If you're looking for an easy summer project, it’s time to give herbs a try. Growing herbs in your own backyard will offer a spicy, exciting twist to your food and drinks, adding flavor to your salads, vegetable dishes, and meats and sauces. They’re also great for attracting “good” insects to your garden and enhancing its fragrance.
That said, here's a list of our favorite herbs to grow in summer.
Chive is a low-maintenance, high-yield plant that you can use on almost anything. While you can grow chives anywhere, they mostly do well under the sun.
Its bright purple blossom will add beauty to your garden while attracting pollinators.
To harvest chives, take your shears and snip the leaves about one to two inches above the soil. And you're free to add fresh chives to your yummy summertime salads, compound butter, or omelets to serve your friends and families.
One of the most popular herbs to grow is basil. It's a favorite of many not only because it's super easy to grow but also because of its fragrance and flavor. You can add basil to many recipes to elevate them. After all, who doesn't love pesto?
Besides pesto spread and pasta, you can whip up Caprese salad or summertime pizzas with basil abounding in your garden. Or, you can serve your friends with soda water infused with basil and strawberries to relieve them from the summer heat.
To encourage your basil plant to grow, make sure to pick leaves often.
Unlike many herbs you can transplant well, dill is best grown directly from seeds. But if your dill plant has four to five leaves, you're free to harvest them—just pluck out the leaves or cut them with shears.
A sun-loving plant, dill will elevate your recipes with its pleasant aroma—best coupled with fatty dishes like cream-based dips or butter-based sauces.
If you love experimenting and pickling, you can add dill to your pickles!
Another one of the favorite herbs to grow in summer is rosemary which loves the full sun. Rosemary shrubs grow lovely blue flowers that add a pop of color to your garden. Here’s a tip: Snip the stems while they're young to have flavorful rosemary.
Rosemary adds aromatic flavor to your grilled steaks or roasted potatoes. Or, you can serve rosemary oil with freshly baked bread as you and your friends sip your favorite wine.
If you're fond of inviting guests over, you can also garnish your charcuterie spreads with rosemary.
You cannot have a list of herbs to grow in summer without including mint. Mint is a fragrant herb that adds a burst of fruity flavor to your recipes! Whether under the shade or full sun, mint grows well, making it a favorite herb all year round.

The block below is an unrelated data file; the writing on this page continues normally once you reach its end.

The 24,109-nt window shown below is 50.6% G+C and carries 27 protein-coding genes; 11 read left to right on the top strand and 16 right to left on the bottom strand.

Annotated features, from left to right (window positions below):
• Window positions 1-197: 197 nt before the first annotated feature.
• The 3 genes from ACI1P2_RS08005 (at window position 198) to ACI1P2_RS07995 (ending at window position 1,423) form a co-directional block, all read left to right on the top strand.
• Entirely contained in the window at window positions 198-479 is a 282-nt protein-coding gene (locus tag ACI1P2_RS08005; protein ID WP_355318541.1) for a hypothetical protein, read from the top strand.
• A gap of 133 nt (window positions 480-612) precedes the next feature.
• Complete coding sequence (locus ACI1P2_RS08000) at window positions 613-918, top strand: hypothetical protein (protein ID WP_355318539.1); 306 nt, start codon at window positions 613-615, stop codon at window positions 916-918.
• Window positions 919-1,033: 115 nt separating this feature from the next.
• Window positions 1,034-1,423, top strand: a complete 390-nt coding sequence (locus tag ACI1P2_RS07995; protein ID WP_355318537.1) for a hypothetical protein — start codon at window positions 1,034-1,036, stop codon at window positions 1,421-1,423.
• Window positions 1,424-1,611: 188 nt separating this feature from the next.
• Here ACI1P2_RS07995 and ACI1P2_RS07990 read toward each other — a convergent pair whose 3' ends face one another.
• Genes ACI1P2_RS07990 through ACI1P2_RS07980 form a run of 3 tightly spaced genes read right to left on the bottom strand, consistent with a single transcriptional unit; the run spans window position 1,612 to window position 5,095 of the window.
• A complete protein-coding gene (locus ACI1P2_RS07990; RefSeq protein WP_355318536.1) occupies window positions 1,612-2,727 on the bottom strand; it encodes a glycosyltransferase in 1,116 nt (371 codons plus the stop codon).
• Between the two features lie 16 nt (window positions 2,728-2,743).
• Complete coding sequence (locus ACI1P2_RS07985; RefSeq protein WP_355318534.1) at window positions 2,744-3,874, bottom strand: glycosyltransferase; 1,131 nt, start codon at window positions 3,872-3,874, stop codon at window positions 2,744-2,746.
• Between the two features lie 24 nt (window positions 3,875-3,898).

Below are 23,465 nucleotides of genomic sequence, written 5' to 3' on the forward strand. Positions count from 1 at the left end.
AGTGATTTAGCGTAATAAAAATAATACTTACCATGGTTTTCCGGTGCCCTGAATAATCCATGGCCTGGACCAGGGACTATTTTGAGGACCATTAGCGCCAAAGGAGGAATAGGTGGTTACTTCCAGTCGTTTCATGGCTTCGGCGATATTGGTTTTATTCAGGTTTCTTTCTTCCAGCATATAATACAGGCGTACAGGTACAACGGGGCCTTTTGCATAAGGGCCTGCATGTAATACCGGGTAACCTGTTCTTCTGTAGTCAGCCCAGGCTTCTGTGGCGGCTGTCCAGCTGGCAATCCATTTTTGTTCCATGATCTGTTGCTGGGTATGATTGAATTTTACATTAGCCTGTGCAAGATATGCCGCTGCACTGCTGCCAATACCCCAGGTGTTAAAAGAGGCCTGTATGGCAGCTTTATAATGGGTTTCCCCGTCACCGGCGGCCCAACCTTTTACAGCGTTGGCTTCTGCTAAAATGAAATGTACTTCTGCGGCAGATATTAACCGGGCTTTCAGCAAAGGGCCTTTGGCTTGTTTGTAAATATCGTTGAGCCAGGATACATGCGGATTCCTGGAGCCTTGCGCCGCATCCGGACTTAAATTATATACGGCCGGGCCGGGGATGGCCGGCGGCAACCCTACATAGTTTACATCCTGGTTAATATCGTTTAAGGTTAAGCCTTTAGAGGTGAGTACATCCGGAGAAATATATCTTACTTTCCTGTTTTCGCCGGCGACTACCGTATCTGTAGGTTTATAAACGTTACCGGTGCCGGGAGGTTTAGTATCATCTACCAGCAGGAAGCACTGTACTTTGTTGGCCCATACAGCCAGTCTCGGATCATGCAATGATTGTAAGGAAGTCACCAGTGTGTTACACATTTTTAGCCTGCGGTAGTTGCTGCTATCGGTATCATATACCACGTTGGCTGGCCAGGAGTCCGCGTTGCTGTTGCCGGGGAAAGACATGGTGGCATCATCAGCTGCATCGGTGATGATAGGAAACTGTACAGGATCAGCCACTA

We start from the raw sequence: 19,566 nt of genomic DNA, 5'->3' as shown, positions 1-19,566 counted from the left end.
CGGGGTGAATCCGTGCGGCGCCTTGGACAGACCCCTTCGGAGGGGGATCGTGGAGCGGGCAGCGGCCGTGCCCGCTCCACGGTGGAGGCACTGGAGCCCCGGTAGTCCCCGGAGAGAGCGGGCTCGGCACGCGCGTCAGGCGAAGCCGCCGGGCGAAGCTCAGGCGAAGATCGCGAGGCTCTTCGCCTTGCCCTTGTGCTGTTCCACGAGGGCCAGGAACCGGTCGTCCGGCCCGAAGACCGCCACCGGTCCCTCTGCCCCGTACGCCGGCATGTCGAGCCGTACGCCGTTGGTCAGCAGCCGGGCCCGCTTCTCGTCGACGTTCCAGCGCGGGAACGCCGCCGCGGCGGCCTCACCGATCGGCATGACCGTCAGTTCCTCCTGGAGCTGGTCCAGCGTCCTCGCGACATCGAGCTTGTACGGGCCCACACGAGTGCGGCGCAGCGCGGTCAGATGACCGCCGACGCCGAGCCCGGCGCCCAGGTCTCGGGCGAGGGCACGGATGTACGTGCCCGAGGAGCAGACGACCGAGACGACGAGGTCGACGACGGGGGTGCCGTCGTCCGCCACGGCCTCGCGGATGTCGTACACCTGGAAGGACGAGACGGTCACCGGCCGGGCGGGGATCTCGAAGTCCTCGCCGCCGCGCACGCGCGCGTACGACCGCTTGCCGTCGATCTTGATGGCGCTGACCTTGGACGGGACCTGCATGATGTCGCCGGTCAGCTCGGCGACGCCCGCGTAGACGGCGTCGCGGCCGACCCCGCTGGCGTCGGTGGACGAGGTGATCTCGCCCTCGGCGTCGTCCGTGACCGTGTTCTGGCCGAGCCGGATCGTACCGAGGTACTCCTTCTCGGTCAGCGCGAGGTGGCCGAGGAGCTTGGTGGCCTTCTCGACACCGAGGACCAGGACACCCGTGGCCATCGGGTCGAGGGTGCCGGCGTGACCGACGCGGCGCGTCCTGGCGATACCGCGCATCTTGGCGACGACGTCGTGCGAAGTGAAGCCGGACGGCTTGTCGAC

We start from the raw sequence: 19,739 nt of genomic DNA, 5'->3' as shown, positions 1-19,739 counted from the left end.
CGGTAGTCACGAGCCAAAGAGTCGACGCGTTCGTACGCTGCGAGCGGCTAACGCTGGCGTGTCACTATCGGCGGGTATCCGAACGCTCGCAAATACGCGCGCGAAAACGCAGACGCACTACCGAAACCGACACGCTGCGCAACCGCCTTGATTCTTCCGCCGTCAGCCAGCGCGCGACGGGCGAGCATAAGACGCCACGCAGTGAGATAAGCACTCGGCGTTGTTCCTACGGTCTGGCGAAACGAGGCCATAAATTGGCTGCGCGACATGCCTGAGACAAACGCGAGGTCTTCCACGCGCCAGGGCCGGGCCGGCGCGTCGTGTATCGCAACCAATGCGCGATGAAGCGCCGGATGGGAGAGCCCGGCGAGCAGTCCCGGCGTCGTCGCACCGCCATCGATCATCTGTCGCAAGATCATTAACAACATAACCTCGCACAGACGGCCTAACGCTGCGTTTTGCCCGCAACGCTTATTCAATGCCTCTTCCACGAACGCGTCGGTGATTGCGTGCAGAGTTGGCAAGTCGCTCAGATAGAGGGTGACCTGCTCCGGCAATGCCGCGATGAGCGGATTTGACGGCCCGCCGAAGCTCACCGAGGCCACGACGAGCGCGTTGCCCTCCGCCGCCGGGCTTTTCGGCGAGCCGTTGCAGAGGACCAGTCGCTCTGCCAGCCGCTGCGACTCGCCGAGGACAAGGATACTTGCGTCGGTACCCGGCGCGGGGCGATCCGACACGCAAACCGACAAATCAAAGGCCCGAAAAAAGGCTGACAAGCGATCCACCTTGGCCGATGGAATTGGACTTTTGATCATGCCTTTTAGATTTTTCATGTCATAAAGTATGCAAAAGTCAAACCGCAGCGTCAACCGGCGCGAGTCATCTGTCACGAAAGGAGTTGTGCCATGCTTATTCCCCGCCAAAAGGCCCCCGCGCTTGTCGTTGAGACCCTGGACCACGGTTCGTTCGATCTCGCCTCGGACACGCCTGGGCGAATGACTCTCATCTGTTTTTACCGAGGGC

Just like rosemary, the younger the leaves, the more flavorful they are. So feel free to snip yourself some mint as soon as it grows. Consider mint as your best friend for summertime gatherings—you can use it to elevate and garnish your fruit salad, juices, and summer cocktails like mojitos!
Or you can serve your guests a simple refresher of soda water infused with mint.
Thyme just loves the summer heat—it's a low-maintenance herb because of its ability to tolerate drought. If you want to attract bees to pollinate your garden, leave your thyme to blossom.
To harvest thyme, snip off the herb's top five to six inches. And to encourage growth, it's best to trim them regularly.
From roasted vegetables like summer squash, zucchini, or tomatoes, thyme will liven up your summer recipes with its depth of flavor. You can also serve your family and friends easy meals like omelets, baked potatoes and soups with thyme.
How To Plant Summer Herbs
Before anything else, decide where you want to grow your summer herbs—indoor or outdoor. If you plan on planting outdoors, pick an area near your kitchen so you can easily access your herbs.
But wherever you decide to grow your herbs, they should get at least four hours of sunlight a day.
Some stuff you'll be needing to plant summer herbs:
- Plastic or clay pot
- Fertilizer or compost
- Good potting soil
- Herb or its seeds
Once you've got everything you need:
- Turn the soil with a garden fork
- Add fertilizer or compost
- Dig a hole
- Remove plants from their starter pot
- Place the plant in the hole
- Gently fill the hole with soil and pat the edges
- Water the plant immediately
Make sure not to skip turning the soil as this prepares the soil and helps the water drain more quickly, making room for the roots. Plus, to avoid overwatering, only water when the soil feels dry to the touch.
Get Your Summer Herbs With The Growers Exchange
If you're ready to fill your summer garden with the herbs listed above, look no further because The Growers Exchange provides the finest summer herbs.
You can quickly place your orders or call us at 888-829-6201 if you have any questions.